# How do you minimize and maximize f(x,y)=x^3-y constrained to x-y=4?

Jul 15, 2016

we'll do it first as a problem in single variable calculus.

we have $f \left(x , y\right) = {x}^{3} - y$ but also the constraint $x - y = 4$ so we can sub the constraint in to get

$f \left(x\right) = {x}^{3} - \left(x - 4\right)$

it's all the usual stuff from here on

$f ' = 3 {x}^{2} - 1$
$f ' ' = 6 x$

so $f ' = 0 \implies x = \pm \frac{1}{\sqrt{3}}$

and $f ' ' \left(\frac{1}{\sqrt{3}}\right) > 0$ so min

$f ' ' \left(- \frac{1}{\sqrt{3}}\right) < 0$ so a max

i'll do a Lagrange Multiplier next to compare. the basic premise is that with

$f \left(x , y\right) = {x}^{3} - y$ to optimise

plus the constraint $g \left(x , y\right) = x - y = c o n s t$

we can say that $\nabla f = \lambda \nabla g$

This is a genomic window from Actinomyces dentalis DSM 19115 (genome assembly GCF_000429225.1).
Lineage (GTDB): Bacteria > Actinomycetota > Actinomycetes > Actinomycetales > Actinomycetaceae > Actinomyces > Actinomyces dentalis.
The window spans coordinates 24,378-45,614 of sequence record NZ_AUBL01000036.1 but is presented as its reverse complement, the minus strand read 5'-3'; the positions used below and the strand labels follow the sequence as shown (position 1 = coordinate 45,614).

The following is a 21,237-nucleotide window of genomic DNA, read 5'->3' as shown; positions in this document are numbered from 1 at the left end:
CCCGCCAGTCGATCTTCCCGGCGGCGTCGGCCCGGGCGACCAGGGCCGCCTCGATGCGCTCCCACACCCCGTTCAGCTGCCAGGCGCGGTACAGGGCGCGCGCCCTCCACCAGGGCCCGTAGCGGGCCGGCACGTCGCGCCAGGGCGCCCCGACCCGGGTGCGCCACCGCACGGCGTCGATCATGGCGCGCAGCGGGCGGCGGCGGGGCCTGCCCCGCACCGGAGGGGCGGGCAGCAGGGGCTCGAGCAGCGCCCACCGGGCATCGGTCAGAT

or

$\left(\begin{matrix}3 {x}^{2} \\ - 1\end{matrix}\right) = \lambda \left(\begin{matrix}1 \\ - 1\end{matrix}\right)$

$\implies \lambda = \frac{3 {x}^{2}}{1} = - \frac{1}{-} 1$

So $3 {x}^{2} = 1$ with same conclusion, stationary points at $x = \pm \frac{1}{\sqrt{3}}$ and from the constraint $y = \pm \frac{1}{\sqrt{3}} - 4$

I'm asking for a second opinion on this next bit.

Because there is no simple way to explore the nature of the turning points, especially with more complex problems, when using the LM approach. You can often play with the physical reality and reason a solution but there is no quick second derivative check, sadly, that i am aware of.

I am just wondering if the Hessian for let's say $L \left(x y\right) = {x}^{3} - y + \lambda \left(x - y\right) = c o n s t$

would be of any use here.